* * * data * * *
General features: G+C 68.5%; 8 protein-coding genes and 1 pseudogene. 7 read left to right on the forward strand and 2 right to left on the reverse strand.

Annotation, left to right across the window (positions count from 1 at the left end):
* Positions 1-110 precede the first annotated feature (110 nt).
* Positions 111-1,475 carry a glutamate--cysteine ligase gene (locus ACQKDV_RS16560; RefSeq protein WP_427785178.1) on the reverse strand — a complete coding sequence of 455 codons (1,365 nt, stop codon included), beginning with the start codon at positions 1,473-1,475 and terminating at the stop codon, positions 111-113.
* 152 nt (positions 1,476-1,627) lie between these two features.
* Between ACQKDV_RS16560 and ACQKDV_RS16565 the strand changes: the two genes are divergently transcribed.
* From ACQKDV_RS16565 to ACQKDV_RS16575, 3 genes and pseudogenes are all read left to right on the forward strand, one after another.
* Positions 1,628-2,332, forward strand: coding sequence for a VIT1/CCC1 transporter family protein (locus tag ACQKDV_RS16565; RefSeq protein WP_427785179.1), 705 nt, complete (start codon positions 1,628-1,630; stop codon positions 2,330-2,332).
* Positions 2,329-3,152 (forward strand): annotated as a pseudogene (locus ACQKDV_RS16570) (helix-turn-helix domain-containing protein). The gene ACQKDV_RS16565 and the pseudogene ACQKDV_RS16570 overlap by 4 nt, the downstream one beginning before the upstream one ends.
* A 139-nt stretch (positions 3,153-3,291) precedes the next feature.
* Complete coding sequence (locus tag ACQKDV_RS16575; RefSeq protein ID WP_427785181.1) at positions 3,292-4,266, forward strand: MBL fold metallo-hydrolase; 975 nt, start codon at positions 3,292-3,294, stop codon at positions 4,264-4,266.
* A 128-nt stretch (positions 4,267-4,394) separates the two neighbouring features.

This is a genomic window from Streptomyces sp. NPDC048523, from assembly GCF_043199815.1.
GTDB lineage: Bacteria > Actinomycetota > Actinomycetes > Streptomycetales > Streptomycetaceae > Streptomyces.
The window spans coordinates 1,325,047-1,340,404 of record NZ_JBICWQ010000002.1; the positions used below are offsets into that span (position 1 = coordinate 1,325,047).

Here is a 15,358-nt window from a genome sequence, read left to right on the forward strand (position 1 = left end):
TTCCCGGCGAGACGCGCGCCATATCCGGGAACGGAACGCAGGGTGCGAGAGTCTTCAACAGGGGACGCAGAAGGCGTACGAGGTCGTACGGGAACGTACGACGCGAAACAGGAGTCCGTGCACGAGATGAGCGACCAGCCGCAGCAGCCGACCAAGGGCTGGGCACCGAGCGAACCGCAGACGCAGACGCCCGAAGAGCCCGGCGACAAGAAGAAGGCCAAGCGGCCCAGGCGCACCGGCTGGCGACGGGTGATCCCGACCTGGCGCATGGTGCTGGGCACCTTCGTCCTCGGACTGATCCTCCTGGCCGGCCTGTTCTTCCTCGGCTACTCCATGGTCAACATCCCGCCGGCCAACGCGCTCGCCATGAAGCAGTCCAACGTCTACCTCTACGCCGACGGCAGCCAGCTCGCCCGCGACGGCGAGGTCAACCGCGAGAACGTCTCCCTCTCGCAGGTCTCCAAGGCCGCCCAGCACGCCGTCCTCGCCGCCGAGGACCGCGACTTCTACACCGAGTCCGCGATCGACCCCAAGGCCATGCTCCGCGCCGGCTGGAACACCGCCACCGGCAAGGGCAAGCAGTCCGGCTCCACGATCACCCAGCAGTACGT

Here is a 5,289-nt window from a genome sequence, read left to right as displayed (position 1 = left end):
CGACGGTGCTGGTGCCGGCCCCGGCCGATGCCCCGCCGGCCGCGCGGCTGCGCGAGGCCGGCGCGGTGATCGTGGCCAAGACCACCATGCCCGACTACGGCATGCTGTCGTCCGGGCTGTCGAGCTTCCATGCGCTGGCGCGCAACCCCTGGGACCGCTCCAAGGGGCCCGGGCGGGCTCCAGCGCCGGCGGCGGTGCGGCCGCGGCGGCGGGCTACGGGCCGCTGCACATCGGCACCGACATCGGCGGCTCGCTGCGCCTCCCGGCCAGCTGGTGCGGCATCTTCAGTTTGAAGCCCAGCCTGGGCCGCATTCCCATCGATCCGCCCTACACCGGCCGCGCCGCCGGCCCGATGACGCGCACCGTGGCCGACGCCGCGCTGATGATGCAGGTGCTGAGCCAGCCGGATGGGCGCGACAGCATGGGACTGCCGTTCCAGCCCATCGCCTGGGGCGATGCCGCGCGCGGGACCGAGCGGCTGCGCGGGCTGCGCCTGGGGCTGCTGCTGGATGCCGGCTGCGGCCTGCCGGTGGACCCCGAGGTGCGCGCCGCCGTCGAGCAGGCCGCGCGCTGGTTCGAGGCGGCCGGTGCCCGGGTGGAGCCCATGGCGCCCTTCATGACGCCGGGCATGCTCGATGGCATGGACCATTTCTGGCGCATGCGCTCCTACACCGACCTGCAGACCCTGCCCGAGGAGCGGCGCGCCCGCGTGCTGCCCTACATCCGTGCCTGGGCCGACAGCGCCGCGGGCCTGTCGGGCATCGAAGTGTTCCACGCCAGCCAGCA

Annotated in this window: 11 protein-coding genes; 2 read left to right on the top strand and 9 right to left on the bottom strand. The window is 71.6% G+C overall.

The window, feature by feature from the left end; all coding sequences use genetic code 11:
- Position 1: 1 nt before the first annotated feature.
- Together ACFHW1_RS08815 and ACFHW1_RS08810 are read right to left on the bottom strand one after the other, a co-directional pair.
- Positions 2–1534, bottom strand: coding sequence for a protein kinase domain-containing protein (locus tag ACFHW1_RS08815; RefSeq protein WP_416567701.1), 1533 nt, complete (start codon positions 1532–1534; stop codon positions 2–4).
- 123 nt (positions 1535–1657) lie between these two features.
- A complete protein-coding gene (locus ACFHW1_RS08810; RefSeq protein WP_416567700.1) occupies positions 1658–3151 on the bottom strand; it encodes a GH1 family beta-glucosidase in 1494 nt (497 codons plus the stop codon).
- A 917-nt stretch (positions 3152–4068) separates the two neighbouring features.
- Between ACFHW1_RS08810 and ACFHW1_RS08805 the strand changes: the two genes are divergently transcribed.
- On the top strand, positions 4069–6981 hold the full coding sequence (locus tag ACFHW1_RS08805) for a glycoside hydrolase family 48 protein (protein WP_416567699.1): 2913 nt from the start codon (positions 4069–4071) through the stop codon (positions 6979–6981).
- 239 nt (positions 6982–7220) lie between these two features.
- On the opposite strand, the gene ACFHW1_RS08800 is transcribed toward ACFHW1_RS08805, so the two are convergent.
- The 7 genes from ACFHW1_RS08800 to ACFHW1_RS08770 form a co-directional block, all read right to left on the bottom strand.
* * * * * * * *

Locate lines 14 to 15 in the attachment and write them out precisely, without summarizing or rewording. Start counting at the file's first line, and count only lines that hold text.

GTDB lineage: Bacteria > Actinomycetota > Actinomycetes > Streptomycetales > Streptomycetaceae > Streptomyces.
The window spans coordinates 1,325,047-1,340,404 of record NZ_JBICWQ010000002.1; the positions used below are offsets into that span (position 1 = coordinate 1,325,047).